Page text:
Item #d98jul56

"General Circulation Model Calculations of the Direct Radiative Forcing by Anthropogenic Sulfate and Fossil-Fuel Soot Aerosol," J.M. Haywood (NOAA/GFDL, POB 308, Princeton NJ 08542; e-mail:, D.L. Roberts et al.,J. Clim., 10(7), 1562-1577, July 1997.

Uses a new radiation code to assess the direct solar and thermal radiative forcing of these species. Results are extremely sensitive to the adopted soot/sulfate ratio and the assumed vertical profile, but they indicate that fossil fuel soot aerosol may exert a nonneglible radiative forcing, and emphasize the need to consider each anthropogenic aerosol species.

Item #d98jul57

"Volcanic Sulfur Emissions: Estimates of Source Strength and Its Contribution to the Global Sulfate Distribution," H.-F. Graf (M. Planck Inst. Meteor., Bundestr. 55, D-20146 Hamburg, Ger.; e-mail:, J. Feichter, B. Langmann,J. Geophys. Res., 102(D9), 10,727-10,738, May 20, 1997.

Uses an atmospheric GCM with a full sulfur cycle and prescribed source distributions. Results show that natural S sources are at least as important as the anthropogenic ones, even though their source strength is smaller, because of different lifetimes resulting from different production and emission processes. Volatile volcanic sources should be studied more.

Item #d98jul58

"Aerosols and Climate: Anthropogenic Emissions and Trends for 50 Years," M.E. Wolf (Radian Intl., 10389 Old Placerville Rd., Sacramento CA 95827; e-mail:, G.M. Hidy,J. Geophys. Res., 102(D10), 11,113-11,121, May 27, 1997.

Describes a global inventory of anthropogenic particulate emissions for the period 1990-2040, including both primary particulate emissions and secondary contributions from atmospheric chemical reactions, particularly those involving SO2. Emissions worldwide, which are dominated by fossil fuel combustion and biomass burning, are projected to grow by a factor of 1.5 to 2.5 by 2040, largely from fossil fuel combustion in the developing countries. Present anthropogenic emissions appear to be a small fraction of emissions from natural sources, but could rival them by 2040. The resulting increased haziness will alter the radiation budget of the Earth, in a spatially non-uniform way.

Item #d98jul59

"On Modification of Global Warming by Sulfate Aerosols," J.F.B. Mitchell (Hadley Ctr., Meteor. Off., London Rd., Bracknell, Berkshire RG12 2SY, UK; e-mail:, T.C. Johns,J. Clim., 10(2), 245-267, Feb. 1997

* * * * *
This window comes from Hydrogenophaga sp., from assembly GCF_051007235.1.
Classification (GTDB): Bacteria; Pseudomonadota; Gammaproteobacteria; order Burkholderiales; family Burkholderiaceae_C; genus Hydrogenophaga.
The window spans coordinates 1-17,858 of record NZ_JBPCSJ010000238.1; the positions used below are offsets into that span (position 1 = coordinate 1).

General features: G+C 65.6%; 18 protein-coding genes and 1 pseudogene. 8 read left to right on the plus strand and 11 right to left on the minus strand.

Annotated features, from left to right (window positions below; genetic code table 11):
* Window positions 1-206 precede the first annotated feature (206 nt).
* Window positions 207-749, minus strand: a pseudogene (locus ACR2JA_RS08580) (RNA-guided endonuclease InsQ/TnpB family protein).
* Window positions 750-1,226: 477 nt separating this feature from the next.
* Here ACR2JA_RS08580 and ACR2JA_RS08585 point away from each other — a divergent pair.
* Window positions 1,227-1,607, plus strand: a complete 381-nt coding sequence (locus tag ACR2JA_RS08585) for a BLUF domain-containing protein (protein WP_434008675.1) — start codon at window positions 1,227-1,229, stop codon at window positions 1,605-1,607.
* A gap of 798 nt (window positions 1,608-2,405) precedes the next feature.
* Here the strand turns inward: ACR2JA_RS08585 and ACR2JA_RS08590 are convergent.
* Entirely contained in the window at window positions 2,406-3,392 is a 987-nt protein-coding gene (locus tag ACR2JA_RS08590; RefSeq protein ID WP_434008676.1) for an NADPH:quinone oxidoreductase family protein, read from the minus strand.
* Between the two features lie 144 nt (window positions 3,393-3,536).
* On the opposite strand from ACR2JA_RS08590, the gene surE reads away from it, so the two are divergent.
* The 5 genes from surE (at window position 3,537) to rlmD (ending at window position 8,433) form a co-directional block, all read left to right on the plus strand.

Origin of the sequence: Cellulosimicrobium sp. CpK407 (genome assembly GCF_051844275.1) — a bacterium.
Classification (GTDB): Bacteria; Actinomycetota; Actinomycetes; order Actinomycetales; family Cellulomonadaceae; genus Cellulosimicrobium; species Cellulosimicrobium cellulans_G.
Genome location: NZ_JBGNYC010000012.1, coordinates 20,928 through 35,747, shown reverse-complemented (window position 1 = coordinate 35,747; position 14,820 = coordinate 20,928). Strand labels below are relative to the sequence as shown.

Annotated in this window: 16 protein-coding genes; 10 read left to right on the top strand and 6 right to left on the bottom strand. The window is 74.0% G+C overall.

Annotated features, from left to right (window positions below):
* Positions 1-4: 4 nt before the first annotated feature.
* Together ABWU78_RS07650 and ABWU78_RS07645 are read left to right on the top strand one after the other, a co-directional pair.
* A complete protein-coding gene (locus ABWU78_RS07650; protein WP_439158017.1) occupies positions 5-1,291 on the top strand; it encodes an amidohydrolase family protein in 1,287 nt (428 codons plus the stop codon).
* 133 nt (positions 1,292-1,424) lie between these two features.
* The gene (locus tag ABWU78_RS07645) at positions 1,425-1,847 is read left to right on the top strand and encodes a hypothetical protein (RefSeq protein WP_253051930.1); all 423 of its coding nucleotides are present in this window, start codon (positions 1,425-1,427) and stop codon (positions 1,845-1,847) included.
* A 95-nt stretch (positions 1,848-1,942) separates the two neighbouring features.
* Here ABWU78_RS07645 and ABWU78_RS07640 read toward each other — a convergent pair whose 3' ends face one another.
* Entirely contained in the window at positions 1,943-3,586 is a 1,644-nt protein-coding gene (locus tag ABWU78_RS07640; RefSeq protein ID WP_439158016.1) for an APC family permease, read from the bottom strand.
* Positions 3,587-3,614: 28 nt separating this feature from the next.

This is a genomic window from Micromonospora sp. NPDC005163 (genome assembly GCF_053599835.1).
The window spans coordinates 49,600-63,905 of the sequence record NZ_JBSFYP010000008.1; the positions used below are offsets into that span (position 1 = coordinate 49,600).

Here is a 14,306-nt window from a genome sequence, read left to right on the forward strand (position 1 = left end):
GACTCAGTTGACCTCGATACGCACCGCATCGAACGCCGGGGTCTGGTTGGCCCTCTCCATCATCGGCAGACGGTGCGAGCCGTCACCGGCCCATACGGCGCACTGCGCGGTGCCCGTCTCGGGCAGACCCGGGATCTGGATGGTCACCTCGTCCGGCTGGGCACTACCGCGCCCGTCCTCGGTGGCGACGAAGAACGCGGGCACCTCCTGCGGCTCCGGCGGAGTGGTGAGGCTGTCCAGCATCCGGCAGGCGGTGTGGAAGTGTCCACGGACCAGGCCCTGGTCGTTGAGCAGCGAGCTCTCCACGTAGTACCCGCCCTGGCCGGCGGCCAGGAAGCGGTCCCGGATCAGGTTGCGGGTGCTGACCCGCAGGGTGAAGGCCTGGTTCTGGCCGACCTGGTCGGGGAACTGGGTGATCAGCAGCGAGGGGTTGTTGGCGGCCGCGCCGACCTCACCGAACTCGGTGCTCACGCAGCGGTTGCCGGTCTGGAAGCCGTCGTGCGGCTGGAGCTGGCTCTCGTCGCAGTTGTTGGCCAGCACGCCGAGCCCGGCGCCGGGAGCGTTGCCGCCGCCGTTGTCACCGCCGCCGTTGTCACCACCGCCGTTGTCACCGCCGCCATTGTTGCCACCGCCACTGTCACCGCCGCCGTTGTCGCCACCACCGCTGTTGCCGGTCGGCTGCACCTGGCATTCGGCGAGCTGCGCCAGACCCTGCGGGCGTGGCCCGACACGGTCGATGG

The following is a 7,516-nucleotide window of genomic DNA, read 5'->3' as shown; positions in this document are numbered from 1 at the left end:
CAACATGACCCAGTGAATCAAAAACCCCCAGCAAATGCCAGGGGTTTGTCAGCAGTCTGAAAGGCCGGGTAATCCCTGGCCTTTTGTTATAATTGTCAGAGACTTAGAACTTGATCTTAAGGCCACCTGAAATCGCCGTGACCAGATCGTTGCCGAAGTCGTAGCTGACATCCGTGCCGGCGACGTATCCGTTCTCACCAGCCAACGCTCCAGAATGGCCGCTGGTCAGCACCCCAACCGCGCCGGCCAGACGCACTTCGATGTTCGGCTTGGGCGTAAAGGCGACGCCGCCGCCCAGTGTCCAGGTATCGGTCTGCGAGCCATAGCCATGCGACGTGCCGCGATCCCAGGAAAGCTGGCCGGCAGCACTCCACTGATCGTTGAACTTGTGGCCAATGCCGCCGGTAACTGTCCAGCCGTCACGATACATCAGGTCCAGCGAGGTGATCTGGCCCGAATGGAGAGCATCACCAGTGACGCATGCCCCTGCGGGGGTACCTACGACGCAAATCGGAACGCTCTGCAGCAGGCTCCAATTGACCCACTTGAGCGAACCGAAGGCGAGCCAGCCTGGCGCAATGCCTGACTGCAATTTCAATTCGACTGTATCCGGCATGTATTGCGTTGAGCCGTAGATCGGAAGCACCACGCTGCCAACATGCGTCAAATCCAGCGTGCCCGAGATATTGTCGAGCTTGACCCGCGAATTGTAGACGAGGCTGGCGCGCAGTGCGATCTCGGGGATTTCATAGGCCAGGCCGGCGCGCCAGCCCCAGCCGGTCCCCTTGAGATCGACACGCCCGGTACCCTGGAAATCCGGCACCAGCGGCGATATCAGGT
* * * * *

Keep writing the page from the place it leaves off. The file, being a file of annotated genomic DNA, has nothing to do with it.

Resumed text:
Compares the patterns of response in the surface climatology of a coupled ocean-atmosphere GCM forced by increases in CO2 alone, to those associated with forcing by both CO2 and aerosols. In winter, the cooling due to aerosols merely tends to reduce the response to CO2, whereas in summer, it weakens the monsoon circulations and reverses some of the changes in the hydrological cycle. Results of a non-intervention scenario for CO2 and aerosols suggests that future changes in aerosol concentrations would have a major effect on regional climate, especially over Europe and Southeast Asia.

Item #d98jul60

Special Issue: "Atmospheric Chemistry of Sulphur in Relation to Aerosols, Clouds, and Climate," Phil. Trans. Royal Soc. London, Series B, 352, Feb. 28, 1997. Contains 12 papers from a discussion held July 1996, including the following:

"Climate Model Studies of Sulphate Aerosols and Clouds," A. Jones (Hadley Ctr., Meteor. Off., London Rd., Bracknell, Berkshire RG12 2SY, UK), A. Slingo, 221-229. Summarizes recent work at the Hadley Centre on the indirect effect of sulfate aerosols, which illustrates the considerable uncertainty in estimating the indirect effect.

"The Missing Climate Forcing," J. Hansen (NASA Goddard Inst. Space Studies, 2880 Broadway, New York NY 10025), M. Sato et al., 231-240. Since the industrial revolution began, global warming has been only half that expected due to the principal forcing, increasing greenhouse gases. This paper argues on the basis of several lines of indirect evidence that aerosol effects on clouds have caused a large negative forcing that has substantially offset global warming. Observing and studying this effect are extremely difficult, but are essential for the prognosis of future climate change.

"Atmospheric Sulfur and Climate—What Have We Learned?" R.A. Cox (Ctr. Atmos. Sci., Univ. Cambridge, Lensfield Rd., Cambridge CB2 1EW, UK), 251-254. Summarizes the rest of the papers from the meeting. It appears that the global distribution of atmospheric sulfur is such that significant influences on atmospheric radiative transfer are possible, and that the basic idea of a coupling between biological systems and climate via atmospheric chemistry and clouds seems to be robust. But the processes involved are even more complex than was first suggested by Charlson et al. in their 1987 paper.

Item #d98jul61

"Uncertainty in Climate Change Caused by Aerosols," S.E. Schwartz (Brookhaven Natl. Lab, Upton NY 11973; e-mail:, M.O. Andreae,Science, 272(5265), 1121-1122, May 24, 1996.

A critique of the National Research Council report A Plan for a Research Program on Aerosol Radiative Forcing and Climate Change (April, 1996). The report, while basically sound, should have stressed the urgency of reducing uncertainty in the role of aerosols in climate, and seriously underestimates the research effort required to reduce this uncertainty.